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Theropod

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Theropod
Giganotosaurus.jpg
Scientific Classification
Families

Superfamily Coelophysoidea

Superfamily Ceratosauria

Superfamily Spinosauroidea

Superfamily Carnosauria

Superfamily Tyrannosauroidea

Superfamily Deinonychosauria

Theropods were a groups of terrifying carnivorous dinosaurs that belong to the taxonomic suborder Theropoda. Within this groups is the largest predator ever to roam the Earth (Spinosaurus), as well as the chicken-sized Compsognathus. Their name Theropod means “beast-footed” and they belong to a larger group known as the lizard-hipped dinosaurs (Saurischians).

Theropods were bipedal; that is, they walked on two legs with their bodies held close to horizontal and their tails outstretched for balance. They could move rapidly, and had grasping hands and clawed digits. They were also equipped with strong jaws and sharp, serrated teeth. For these reasons, they were highly successful predators. Some species hunted in packs, because most of their natural prey were fleet of foot.

The members of Ornithomimidae closely resembled modern ostriches and emus. Such ornithomimids as Dromiceiomimus are thought to be among the most intelligent of the dinosaurs, at least as intelligent as the modern birds they resemble.

Theropod fossils have been found world-wide. Conventional interpretations of geologic ages states that they existed from the mid-Triassic Period through the Cretaceous Period, for 160 million years. It is thought that Theropods perished with the rest of the dinosaurs about 66 million years ago, although their descendants are still among us.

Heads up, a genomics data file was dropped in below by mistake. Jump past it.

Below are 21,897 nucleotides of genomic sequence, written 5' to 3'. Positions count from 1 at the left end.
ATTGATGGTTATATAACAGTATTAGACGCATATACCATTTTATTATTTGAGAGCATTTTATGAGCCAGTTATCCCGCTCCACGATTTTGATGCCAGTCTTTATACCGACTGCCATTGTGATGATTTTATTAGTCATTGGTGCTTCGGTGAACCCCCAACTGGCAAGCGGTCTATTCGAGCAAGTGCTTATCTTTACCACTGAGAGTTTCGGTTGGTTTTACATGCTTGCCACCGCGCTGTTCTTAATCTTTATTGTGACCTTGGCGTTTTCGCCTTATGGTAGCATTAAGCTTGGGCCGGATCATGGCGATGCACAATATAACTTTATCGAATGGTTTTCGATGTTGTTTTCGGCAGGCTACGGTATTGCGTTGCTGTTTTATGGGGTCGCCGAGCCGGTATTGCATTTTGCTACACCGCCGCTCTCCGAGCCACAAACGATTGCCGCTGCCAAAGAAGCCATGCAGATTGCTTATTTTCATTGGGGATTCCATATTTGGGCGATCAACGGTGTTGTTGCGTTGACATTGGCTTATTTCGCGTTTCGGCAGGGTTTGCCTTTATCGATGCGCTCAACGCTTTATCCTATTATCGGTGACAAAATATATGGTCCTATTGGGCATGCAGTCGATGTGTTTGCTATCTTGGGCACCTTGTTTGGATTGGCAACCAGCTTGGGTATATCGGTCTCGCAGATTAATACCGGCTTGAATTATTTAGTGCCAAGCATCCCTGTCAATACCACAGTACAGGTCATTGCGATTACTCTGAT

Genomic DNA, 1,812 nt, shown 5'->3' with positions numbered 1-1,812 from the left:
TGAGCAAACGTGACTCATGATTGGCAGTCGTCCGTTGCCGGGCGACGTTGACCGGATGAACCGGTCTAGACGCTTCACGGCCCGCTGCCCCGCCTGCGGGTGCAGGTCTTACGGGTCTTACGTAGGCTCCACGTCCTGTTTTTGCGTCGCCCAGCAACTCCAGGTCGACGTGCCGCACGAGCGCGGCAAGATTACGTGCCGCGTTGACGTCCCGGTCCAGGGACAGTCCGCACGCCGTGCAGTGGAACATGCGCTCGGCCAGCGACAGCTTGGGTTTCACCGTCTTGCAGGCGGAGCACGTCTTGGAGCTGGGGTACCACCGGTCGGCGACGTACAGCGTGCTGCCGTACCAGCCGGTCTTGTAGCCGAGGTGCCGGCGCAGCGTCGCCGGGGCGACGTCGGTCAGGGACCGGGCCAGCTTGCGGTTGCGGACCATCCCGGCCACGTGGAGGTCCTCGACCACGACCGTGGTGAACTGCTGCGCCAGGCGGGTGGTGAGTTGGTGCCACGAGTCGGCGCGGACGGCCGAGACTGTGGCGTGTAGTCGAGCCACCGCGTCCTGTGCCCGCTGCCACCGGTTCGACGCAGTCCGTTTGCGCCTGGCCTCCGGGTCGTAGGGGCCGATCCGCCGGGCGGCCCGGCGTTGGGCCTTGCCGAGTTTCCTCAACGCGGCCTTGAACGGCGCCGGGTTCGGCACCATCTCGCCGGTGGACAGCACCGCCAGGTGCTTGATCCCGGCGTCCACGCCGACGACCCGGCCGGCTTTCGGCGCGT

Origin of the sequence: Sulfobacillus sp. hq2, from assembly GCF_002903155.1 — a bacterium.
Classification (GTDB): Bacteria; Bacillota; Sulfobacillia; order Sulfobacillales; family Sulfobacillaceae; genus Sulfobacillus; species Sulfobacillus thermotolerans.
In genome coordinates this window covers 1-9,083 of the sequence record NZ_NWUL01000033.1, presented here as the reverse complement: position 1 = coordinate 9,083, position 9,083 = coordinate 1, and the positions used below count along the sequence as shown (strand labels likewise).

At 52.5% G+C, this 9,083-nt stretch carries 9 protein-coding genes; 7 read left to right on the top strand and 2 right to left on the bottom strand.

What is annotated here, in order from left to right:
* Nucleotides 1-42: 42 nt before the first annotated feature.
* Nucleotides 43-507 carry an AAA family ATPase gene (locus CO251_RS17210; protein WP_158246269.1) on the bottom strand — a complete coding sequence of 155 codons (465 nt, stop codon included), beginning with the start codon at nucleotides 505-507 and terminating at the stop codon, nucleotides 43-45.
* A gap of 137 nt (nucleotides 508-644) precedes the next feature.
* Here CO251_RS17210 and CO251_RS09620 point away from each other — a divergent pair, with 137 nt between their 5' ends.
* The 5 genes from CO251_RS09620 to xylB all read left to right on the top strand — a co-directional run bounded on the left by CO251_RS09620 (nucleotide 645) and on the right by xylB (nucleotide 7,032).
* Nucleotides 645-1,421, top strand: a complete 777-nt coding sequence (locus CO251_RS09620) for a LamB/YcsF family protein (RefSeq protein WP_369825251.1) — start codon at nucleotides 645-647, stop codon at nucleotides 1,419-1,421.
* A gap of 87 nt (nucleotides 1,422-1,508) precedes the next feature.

Creation scientists typically interpret the Earth's geology as the result of the Biblical flood of Noah. The Theropods, like all dinosaurs, are believed to have perished during this catastrophe, but were reintroduced following the flood and became extinct subsequently.

Size comparison of the largest theropods with humans (Spinosaur, Giganotosaur, Carcharodontosaur, Tyrannosaur, Mapusaur).

Examples from this group of dinosaurs include:


Bird evolution

Recent evidence may be dispelling this belief that birds evolved from dinosaurs:

"Researchers at Oregon State University contend they have made a fundamental new discovery about how birds breathe and have a lung capacity that allows for flight – and the finding means it's unlikely that birds descended from any known theropod dinosaurs... 'For one thing, birds are found earlier in the fossil record than the dinosaurs they are supposed to have descended from,' Ruben said. 'That's a pretty serious problem, and there are other inconsistencies with the bird-from-dinosaur theories. But one of the primary reasons many scientists kept pointing to birds as having descended from dinosaurs was similarities in their lungs,' Ruben said. 'However, theropod dinosaurs had a moving femur and therefore could not have had a lung that worked like that in birds. Their abdominal air sac, if they had one, would have collapsed. That undercuts a critical piece of supporting evidence for the dinosaur-bird link'... 'Frankly, there's a lot of museum politics involved in this, a lot of careers committed to a particular point of view even if new scientific evidence raises questions,' Ruben said. In some museum displays, he said, the birds-descended-from-dinosaurs evolutionary theory has been portrayed as a largely accepted fact, with an asterisk pointing out in small type that 'some scientists disagree.'"[1]
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References

  1. Science 2.0 (2009, June 9). "Theropod Dinosaurs Evolved Into Birds? Not Likely, Says Study."
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